How the CRA takes the life out of life interest trusts

By Kevin Wark | October 25, 2019 | Last updated on September 24, 2023
4 min read
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Inter vivos trusts — those created while the settlor is alive — play a significant role in tax and estate planning, such as reducing probate fees and related estate costs, and passing on future growth in a private business without giving up control.

However, potential tax pitfalls can open up when using these trusts rather than holding property personally and gifting via a will.

First, any income retained by the trust is subject to tax at the top marginal rate. Also, the transfer of capital property to the trust will result in a disposition at fair market value (FMV), triggering the taxation of accrued gains. A longer-term problem is that a trust is deemed to dispose of its capital property every 21 years, which can create significant liquidity issues if the trust holds appreciating and illiquid assets such as private corporation shares.

These adverse tax issues can, for the most part, be mitigated where the trust qualifies as a life interest trust. A life interest trust includes an alter ego, joint partner or spousal trust. Alter ego and joint partner trusts can be created only by a settlor who is age 65 or older. There’s no age requirement for establishing a spousal trust, though, which can also be established under a will.

To qualify as a life interest trust, the following requirements must also be satisfied (depending on the type of trust):

  • the settlor and/or spouse must be entitled to receive all trust income arising before the death of the settlor and/or spouse; and
  • no person but the settlor and/or spouse can, before the death of the settlor and/or spouse, receive or otherwise obtain the use of the trust’s income or capital.

If the trust meets these conditions, the transfer of capital property by the settlor is deemed to take place on a rollover basis (rather than at FMV), and the 21-year disposition rule doesn’t immediately apply. Instead, the trust will be deemed to have disposed of any capital property it owns on the death of the life interest beneficiary (or surviving life interest beneficiary) at FMV. It has therefore become increasingly common for small business owners to establish life interest trusts to hold their shares in private corporations.

Given that the taxation of capital gains on property held in a life interest trust is triggered by the death of the settlor and/or surviving spouse, it would seem to be good planning for the trustee to acquire insurance on the lives of the life interest beneficiaries to ensure there is sufficient liquidity to pay any resulting taxes on death.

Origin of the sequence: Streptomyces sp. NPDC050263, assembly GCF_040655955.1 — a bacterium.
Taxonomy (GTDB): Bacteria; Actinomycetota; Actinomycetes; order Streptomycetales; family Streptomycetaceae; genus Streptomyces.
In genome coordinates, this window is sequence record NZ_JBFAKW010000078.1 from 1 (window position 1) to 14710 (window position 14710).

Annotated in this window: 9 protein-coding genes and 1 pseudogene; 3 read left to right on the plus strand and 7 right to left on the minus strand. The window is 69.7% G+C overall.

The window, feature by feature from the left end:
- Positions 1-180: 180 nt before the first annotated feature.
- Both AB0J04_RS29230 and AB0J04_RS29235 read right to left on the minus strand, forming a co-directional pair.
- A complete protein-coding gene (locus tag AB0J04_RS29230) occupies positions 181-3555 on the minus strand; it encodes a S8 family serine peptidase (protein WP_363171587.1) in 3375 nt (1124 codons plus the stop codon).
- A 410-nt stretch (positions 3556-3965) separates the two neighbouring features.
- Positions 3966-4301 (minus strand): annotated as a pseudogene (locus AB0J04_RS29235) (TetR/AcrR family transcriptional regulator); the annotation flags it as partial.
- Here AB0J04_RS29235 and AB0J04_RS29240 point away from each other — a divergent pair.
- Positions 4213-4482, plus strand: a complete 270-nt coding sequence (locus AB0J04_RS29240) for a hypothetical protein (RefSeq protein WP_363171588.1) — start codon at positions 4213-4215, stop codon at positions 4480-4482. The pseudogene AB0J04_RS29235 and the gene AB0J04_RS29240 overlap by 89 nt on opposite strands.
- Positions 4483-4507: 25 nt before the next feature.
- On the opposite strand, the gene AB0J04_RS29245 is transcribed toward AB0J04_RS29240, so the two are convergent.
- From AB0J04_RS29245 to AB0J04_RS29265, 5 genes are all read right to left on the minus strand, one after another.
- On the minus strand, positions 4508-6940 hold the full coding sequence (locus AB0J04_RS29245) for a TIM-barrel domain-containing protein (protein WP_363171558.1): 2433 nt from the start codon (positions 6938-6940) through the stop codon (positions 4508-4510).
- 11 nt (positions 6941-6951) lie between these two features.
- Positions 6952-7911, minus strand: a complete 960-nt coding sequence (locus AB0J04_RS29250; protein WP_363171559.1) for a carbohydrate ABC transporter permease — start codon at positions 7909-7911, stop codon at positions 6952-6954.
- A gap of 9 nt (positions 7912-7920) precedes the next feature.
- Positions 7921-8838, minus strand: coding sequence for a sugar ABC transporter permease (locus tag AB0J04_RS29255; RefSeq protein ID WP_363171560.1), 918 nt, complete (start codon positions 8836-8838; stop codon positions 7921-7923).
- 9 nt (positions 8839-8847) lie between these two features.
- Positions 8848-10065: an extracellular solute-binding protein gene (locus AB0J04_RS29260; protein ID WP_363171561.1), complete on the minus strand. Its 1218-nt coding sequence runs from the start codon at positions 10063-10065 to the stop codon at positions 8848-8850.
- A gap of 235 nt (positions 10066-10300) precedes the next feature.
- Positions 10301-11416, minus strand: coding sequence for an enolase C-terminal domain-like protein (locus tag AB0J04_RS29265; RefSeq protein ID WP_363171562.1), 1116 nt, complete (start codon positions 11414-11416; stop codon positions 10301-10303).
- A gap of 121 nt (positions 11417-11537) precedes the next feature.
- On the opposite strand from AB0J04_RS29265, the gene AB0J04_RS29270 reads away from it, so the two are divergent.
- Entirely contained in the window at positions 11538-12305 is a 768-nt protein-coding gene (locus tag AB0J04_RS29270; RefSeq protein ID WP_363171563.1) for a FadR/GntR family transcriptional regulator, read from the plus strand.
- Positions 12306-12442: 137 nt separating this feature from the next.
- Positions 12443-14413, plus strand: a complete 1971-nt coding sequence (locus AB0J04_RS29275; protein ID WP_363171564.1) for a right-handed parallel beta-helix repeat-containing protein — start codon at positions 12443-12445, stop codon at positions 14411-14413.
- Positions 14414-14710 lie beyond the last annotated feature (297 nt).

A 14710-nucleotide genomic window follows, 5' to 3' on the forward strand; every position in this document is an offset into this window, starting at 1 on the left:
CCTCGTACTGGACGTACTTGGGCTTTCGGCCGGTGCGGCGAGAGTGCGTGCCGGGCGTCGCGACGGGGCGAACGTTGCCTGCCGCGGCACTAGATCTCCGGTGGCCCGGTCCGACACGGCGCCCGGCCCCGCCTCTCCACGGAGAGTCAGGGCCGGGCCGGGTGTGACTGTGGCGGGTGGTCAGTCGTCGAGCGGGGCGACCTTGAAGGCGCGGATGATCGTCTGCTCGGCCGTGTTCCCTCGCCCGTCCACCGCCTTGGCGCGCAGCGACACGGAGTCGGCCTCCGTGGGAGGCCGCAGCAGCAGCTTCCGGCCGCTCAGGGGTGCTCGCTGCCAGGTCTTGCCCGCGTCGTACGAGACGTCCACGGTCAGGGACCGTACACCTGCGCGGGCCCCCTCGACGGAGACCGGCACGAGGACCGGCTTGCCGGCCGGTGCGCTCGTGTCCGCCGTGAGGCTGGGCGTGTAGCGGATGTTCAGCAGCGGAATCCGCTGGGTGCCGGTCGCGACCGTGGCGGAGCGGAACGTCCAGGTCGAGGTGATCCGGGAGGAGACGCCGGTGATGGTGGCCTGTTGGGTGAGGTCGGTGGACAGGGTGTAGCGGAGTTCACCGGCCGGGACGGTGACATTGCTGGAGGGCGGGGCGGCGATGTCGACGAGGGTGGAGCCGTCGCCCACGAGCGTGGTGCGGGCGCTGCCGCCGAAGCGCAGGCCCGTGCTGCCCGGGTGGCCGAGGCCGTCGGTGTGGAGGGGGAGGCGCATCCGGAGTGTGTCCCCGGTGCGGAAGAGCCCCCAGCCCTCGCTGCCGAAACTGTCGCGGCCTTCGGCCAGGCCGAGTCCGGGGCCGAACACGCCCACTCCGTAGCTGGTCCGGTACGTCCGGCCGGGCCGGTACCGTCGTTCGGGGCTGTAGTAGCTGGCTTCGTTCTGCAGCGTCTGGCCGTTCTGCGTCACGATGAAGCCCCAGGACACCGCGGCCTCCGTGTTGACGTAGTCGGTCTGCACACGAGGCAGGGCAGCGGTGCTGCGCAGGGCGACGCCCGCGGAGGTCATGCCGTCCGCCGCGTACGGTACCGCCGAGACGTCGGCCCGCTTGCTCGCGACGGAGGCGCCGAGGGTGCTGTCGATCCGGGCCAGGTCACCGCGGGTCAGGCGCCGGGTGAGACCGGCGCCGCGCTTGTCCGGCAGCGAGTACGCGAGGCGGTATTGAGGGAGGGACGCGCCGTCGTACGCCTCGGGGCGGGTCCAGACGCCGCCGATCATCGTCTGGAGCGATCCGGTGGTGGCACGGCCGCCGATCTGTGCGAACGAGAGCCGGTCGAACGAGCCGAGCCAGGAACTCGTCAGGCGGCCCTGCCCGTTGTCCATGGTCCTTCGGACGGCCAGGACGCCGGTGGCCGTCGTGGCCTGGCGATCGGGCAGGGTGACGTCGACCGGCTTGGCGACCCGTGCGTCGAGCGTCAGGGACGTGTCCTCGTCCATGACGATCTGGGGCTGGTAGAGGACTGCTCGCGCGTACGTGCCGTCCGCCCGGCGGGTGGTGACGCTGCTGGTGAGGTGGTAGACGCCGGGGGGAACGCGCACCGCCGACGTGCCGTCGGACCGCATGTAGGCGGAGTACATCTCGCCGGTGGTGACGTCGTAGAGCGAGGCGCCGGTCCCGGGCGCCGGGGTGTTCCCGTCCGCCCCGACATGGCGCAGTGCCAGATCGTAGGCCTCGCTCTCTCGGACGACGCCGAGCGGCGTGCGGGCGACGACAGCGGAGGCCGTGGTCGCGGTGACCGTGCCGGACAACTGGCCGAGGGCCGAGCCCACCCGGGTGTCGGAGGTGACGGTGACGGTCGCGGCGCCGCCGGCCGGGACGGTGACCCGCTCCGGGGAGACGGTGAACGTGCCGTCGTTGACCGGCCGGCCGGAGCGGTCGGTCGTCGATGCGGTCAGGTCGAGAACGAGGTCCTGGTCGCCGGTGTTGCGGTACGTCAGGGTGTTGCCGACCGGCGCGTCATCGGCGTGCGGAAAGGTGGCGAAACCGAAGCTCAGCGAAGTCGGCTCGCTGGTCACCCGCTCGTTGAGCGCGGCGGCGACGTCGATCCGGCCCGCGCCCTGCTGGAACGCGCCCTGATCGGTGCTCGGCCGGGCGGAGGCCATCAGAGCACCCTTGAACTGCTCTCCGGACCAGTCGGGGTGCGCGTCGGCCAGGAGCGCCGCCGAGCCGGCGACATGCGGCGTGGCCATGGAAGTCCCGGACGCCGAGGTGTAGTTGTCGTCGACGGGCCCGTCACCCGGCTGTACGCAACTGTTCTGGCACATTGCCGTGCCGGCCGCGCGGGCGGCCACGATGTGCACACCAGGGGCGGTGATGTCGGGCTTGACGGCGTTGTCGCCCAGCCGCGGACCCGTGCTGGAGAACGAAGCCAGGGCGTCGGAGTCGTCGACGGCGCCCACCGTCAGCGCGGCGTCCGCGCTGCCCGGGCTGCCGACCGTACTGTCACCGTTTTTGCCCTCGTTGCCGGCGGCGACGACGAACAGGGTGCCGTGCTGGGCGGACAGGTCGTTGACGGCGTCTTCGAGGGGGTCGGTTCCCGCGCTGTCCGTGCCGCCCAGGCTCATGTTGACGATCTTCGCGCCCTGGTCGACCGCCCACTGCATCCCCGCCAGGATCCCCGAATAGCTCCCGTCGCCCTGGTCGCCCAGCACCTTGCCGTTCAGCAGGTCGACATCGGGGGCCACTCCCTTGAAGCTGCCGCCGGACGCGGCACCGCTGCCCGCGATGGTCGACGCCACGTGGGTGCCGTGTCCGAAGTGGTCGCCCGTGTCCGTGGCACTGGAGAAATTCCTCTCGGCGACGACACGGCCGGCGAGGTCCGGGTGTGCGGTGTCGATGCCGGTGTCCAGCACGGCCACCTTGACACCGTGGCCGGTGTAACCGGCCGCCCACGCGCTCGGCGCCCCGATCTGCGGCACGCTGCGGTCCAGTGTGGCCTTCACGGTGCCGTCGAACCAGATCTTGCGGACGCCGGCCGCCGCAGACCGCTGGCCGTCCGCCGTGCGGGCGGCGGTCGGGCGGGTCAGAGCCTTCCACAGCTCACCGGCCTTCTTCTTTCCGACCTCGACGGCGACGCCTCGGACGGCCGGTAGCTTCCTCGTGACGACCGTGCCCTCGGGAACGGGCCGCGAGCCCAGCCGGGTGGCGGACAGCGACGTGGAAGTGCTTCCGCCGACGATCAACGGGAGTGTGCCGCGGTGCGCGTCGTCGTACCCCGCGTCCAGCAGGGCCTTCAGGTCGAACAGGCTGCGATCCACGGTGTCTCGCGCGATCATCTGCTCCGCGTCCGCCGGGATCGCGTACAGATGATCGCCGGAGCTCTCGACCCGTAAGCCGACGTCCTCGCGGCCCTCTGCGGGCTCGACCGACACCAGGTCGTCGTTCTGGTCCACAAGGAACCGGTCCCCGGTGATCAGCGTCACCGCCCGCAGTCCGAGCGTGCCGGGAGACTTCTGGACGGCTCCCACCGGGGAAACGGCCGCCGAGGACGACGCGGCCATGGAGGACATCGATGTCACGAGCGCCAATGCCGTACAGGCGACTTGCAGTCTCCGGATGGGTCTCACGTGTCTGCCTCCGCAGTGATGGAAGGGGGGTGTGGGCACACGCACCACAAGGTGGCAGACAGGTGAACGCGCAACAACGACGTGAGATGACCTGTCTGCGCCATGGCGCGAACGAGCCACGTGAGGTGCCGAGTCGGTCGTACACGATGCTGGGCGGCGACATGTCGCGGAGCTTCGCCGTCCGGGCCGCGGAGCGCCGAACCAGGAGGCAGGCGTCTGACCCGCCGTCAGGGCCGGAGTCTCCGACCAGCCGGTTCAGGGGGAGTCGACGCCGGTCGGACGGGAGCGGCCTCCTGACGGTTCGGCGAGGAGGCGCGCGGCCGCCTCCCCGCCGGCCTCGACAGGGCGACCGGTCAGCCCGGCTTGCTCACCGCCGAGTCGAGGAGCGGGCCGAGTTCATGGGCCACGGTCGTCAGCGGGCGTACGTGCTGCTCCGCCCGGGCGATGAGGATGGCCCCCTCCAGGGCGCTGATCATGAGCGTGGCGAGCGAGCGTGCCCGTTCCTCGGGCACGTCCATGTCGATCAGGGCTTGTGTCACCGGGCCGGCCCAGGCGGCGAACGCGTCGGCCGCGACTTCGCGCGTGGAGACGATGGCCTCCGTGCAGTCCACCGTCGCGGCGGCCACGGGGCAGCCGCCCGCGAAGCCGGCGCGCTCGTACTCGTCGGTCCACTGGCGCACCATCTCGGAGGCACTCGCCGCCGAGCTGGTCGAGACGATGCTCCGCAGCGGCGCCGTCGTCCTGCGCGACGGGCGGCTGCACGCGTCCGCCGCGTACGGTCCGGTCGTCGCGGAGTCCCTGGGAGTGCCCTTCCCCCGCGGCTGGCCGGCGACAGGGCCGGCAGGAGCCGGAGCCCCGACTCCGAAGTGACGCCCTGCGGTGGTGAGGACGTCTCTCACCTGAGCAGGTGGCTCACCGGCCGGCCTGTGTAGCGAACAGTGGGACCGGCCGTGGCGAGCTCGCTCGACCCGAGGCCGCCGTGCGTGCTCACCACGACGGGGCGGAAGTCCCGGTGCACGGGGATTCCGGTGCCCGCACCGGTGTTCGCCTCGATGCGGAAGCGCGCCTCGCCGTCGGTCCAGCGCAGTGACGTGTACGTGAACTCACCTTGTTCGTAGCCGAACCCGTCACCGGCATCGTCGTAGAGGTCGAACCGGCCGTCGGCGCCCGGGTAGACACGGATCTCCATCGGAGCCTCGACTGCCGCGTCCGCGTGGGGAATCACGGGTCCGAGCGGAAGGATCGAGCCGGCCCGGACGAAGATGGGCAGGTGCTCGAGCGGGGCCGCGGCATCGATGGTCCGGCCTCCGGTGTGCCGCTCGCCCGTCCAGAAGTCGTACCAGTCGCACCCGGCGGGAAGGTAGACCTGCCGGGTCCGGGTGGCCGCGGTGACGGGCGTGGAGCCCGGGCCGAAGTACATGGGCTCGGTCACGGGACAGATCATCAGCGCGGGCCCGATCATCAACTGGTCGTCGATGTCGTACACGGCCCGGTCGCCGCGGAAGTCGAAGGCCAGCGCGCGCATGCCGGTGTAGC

But the CRA takes a contrary position, indicating in several technical interpretations that providing the trustee of a life interest trust with the power to own and pay premiums on a life insurance policy can “taint” the trust. That’s because, in the CRA’s view, someone other than the life interest beneficiary has the use of trust capital or income before the beneficiary’s death.

The CRA also recently confirmed this position applies where the life insurance is on the life of someone other than the life interest beneficiary (for example, children of the life interest beneficiary).

Serious tax risks can therefore arise where the trust agreement provides the trustee with the power to own life insurance. If the CRA determines that a trust doesn’t qualify as a life interest trust, any capital property transferred to the trust — such as private shares — will be deemed to be disposed of at FMV, triggering accrued gains. Such a trust will also be subject to the 21-year deemed disposition rule.

Thus, when drafting trust agreements, the typical trustee’s power to own life insurance shouldn’t be included. Instead, life insurance could be owned and funded by a secondary inter vivos trust (which doesn’t hold appreciating property), for example, or held directly by the life interest beneficiary, with the life interest trust as beneficiary.

The CRA has also indicated that a trust could hold a fully paid-up policy without tainting the trust. However, the transfer of an existing policy to the trust would result in a disposition with tax reporting of any policy gain.

These solutions may not be ideal for all clients. The insurance industry is recommending that Finance Canada amend the legislation to clearly permit life interest trusts to own life insurance.

Meanwhile, advisors must ensure that life interest trusts have sufficient liquidity to fund the tax bill resulting from the death of the life interest beneficiary, while operating within the limitations imposed by the CRA’s position.

Kevin Wark , LLB, CLU, TEP is managing partner, Integrated Estate Solutions, and tax consultant, Conference for Advanced Life Underwriting. He’s also the author of The Essential Canadian Guide to Estate Planning.

Kevin Wark headshot

Kevin Wark

Kevin Wark , LLB, CLU, TEP, is managing partner, Integrated Estate Solutions, and tax consultant, Conference for Advanced Life Underwriting. He’s also the author of The Essential Canadian Guide to Income Splitting.